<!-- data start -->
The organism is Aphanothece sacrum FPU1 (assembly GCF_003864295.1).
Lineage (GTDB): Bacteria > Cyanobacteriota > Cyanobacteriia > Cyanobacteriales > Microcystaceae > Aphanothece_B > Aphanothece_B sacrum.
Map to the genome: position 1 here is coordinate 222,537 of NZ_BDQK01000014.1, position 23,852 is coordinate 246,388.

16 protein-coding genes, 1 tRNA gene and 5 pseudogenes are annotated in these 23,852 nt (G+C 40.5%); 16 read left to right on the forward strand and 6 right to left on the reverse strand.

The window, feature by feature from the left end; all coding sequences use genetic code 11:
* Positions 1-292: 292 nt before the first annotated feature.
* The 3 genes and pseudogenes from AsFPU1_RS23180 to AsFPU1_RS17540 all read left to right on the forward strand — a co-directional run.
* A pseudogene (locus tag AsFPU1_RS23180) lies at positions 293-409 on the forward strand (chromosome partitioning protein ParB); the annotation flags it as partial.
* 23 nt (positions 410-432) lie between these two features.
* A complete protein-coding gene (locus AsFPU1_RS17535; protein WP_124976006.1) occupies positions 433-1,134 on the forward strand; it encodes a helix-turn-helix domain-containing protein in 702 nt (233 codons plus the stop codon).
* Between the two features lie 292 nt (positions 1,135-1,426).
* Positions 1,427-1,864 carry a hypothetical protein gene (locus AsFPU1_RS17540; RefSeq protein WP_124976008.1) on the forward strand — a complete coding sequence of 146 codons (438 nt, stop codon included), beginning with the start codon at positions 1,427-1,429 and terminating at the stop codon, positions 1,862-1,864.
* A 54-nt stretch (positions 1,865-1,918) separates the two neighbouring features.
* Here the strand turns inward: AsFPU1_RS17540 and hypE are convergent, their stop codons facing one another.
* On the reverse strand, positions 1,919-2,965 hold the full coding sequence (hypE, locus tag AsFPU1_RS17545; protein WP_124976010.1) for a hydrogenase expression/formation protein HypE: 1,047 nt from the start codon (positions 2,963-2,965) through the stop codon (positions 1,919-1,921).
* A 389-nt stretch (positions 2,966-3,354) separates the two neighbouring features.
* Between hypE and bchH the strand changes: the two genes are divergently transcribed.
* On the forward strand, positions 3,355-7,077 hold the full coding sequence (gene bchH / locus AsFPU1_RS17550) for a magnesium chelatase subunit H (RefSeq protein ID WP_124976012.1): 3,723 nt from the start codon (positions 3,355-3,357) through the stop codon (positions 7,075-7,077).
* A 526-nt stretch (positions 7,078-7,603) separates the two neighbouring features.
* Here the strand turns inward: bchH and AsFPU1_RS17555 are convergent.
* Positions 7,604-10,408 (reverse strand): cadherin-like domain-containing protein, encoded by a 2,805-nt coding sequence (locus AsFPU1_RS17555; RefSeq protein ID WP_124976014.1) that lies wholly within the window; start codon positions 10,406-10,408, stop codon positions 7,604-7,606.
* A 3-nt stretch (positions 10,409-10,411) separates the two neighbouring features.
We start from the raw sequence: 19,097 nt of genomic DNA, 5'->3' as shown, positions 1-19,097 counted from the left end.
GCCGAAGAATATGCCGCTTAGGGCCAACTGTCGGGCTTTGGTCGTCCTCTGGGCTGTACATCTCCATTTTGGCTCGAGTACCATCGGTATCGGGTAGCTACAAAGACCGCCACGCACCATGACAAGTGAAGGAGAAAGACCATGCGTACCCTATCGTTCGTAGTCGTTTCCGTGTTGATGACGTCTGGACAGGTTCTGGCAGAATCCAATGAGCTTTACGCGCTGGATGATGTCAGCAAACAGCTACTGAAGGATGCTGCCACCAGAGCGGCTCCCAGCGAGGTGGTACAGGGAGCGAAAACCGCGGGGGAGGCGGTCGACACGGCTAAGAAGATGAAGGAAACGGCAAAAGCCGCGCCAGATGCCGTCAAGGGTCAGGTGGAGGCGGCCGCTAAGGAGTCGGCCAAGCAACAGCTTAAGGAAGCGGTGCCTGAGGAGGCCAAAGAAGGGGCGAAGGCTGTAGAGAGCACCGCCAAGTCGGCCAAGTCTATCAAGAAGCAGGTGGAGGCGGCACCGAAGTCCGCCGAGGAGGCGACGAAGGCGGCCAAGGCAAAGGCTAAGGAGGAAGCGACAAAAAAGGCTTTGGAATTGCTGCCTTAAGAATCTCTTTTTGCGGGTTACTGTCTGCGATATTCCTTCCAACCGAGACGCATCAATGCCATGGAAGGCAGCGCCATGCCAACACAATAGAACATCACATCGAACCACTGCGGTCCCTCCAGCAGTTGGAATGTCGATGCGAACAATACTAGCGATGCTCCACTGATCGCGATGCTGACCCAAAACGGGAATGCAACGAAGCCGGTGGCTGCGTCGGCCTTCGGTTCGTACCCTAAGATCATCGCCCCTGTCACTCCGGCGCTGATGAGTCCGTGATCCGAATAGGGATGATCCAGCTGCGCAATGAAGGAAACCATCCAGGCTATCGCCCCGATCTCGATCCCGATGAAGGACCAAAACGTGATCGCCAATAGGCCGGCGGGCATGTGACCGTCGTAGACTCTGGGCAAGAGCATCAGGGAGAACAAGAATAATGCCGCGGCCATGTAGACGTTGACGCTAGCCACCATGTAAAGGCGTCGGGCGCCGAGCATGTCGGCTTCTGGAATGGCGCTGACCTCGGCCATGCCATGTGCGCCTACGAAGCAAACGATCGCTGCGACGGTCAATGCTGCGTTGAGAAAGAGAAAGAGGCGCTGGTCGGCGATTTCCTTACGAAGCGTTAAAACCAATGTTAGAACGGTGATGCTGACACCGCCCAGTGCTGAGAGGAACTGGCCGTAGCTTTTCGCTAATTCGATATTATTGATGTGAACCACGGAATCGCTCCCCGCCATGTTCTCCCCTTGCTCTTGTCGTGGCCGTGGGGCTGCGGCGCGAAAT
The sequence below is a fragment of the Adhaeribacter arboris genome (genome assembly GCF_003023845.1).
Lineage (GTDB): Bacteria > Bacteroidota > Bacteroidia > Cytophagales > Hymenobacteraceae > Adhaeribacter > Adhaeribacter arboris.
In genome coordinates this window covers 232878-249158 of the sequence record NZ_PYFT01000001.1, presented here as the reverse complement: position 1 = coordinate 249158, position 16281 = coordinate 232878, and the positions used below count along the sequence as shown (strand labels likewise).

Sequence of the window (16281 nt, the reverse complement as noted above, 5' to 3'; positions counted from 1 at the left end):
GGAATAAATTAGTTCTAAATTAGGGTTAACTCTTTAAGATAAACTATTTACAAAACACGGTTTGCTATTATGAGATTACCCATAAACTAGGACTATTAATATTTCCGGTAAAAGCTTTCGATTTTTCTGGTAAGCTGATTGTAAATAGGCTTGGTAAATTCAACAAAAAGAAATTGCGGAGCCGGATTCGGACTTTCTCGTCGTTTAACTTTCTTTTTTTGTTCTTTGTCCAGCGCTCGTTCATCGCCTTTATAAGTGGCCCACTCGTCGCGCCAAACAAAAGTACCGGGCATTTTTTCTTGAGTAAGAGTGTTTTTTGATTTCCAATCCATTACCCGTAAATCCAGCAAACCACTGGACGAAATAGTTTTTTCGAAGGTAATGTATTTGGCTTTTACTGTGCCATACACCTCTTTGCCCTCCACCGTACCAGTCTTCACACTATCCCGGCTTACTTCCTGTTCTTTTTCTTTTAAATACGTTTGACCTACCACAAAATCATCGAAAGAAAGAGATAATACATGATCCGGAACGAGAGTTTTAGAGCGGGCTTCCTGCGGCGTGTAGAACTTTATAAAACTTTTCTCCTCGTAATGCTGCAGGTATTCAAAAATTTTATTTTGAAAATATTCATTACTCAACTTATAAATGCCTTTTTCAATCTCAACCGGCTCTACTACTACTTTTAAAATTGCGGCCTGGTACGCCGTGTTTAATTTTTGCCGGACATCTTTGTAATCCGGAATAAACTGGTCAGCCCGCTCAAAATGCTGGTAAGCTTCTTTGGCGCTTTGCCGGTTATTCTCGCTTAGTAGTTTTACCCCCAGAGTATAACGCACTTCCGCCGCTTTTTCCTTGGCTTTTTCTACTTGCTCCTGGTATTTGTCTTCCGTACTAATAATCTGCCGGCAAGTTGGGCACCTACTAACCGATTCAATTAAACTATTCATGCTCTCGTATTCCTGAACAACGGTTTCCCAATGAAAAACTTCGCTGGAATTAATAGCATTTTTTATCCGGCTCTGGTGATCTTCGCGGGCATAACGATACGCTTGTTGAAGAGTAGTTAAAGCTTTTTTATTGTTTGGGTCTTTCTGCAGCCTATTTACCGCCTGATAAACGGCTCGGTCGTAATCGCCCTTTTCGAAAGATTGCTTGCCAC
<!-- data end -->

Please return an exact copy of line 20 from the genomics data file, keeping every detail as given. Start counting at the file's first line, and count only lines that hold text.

* Here the strand turns inward: bchH and AsFPU1_RS17555 are convergent.